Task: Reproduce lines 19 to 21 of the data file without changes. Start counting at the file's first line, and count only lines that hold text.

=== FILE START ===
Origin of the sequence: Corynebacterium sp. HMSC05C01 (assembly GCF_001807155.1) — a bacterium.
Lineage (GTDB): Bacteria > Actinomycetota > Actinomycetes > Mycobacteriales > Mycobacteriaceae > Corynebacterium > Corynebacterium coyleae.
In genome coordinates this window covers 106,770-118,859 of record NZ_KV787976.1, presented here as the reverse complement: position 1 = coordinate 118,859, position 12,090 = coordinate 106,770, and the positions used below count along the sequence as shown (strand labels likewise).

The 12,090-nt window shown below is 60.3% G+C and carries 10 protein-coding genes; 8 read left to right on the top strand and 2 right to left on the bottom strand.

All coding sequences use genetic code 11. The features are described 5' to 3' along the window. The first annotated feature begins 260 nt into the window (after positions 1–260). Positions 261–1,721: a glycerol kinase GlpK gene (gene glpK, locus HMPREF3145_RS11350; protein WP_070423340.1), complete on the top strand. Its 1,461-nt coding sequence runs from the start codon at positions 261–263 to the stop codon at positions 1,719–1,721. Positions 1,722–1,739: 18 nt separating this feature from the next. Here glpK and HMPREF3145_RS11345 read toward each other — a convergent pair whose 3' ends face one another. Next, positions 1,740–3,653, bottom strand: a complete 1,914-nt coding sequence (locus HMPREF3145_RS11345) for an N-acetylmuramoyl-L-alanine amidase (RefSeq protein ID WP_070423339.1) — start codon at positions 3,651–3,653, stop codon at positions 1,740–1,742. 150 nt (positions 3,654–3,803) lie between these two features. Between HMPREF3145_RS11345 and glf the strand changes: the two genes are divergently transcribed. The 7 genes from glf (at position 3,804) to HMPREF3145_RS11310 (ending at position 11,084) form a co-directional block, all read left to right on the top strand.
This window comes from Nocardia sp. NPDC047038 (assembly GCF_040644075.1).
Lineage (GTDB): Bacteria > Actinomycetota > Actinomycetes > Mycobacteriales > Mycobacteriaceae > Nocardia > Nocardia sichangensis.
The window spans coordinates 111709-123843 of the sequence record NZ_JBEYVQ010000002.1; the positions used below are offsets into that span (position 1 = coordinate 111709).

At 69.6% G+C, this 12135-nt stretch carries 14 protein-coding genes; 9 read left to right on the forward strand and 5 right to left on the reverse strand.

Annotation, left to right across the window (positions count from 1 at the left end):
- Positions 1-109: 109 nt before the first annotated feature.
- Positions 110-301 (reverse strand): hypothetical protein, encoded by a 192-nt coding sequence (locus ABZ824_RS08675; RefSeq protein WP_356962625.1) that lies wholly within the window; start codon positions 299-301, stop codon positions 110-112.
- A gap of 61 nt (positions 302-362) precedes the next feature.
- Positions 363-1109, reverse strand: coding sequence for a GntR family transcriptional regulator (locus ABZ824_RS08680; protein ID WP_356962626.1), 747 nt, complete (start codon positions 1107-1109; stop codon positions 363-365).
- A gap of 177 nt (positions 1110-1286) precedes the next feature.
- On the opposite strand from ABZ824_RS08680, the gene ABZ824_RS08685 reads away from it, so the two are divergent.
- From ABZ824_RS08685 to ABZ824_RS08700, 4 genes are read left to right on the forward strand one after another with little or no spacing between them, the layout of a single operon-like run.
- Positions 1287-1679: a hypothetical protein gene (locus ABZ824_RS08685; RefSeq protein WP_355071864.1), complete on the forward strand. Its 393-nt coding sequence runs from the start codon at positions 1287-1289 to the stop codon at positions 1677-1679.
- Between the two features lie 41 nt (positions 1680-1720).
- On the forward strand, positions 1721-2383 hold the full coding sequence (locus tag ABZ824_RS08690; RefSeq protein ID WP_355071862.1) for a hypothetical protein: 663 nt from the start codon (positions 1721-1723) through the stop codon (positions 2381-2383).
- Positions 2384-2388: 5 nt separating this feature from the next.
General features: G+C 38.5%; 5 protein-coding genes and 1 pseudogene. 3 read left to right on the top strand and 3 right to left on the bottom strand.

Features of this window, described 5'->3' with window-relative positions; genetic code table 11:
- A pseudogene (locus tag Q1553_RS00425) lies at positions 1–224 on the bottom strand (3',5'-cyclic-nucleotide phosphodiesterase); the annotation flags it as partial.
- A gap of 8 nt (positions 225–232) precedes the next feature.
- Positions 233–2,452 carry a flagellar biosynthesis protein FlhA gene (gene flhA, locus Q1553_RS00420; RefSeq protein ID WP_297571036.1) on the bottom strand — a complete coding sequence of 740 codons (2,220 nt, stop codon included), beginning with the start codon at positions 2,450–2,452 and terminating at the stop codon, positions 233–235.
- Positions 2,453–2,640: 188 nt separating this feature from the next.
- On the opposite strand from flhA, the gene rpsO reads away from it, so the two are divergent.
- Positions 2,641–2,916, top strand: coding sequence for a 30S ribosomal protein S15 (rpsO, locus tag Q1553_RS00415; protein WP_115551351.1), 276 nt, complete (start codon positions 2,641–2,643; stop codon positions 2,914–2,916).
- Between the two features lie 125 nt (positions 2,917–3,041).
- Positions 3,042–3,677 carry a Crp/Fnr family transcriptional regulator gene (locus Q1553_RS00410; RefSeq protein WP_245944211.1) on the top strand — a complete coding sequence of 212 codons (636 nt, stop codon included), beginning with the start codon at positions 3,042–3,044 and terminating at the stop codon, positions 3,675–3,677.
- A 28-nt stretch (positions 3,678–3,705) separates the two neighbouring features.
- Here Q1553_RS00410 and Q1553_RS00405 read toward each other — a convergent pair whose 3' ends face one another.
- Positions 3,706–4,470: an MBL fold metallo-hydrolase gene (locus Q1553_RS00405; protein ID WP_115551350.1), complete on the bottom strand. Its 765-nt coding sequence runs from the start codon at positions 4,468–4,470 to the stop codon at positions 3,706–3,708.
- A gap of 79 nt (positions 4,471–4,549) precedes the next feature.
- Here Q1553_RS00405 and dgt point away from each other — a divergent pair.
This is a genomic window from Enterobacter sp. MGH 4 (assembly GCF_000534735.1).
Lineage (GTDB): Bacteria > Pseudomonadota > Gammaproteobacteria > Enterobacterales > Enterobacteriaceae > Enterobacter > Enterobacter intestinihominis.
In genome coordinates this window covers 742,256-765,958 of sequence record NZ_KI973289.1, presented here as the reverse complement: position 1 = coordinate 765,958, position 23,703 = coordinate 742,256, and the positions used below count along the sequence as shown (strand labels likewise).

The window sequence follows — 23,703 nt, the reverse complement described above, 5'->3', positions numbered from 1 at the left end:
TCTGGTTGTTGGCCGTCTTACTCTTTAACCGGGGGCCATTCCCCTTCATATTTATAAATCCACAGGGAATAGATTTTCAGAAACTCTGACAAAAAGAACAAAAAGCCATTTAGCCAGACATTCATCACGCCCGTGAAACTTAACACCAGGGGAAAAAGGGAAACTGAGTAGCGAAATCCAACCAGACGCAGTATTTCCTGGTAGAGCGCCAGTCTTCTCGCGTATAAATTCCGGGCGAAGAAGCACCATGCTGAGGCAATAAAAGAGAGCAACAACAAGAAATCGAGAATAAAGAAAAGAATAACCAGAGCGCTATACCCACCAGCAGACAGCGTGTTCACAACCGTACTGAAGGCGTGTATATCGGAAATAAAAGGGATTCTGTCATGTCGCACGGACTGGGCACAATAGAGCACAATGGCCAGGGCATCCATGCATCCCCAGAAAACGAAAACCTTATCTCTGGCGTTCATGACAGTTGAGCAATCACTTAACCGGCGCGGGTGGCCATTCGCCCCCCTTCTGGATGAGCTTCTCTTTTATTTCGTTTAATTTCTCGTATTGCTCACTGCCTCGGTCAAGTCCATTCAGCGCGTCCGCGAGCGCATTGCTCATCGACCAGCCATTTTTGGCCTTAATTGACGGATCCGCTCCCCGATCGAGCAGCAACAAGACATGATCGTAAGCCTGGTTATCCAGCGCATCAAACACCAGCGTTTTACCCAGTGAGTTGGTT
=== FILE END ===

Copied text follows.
- Between the two features lie 41 nt (positions 1680-1720).
- On the forward strand, positions 1721-2383 hold the full coding sequence (locus tag ABZ824_RS08690; RefSeq protein ID WP_355071862.1) for a hypothetical protein: 663 nt from the start codon (positions 1721-1723) through the stop codon (positions 2381-2383).
- Positions 2384-2388: 5 nt separating this feature from the next.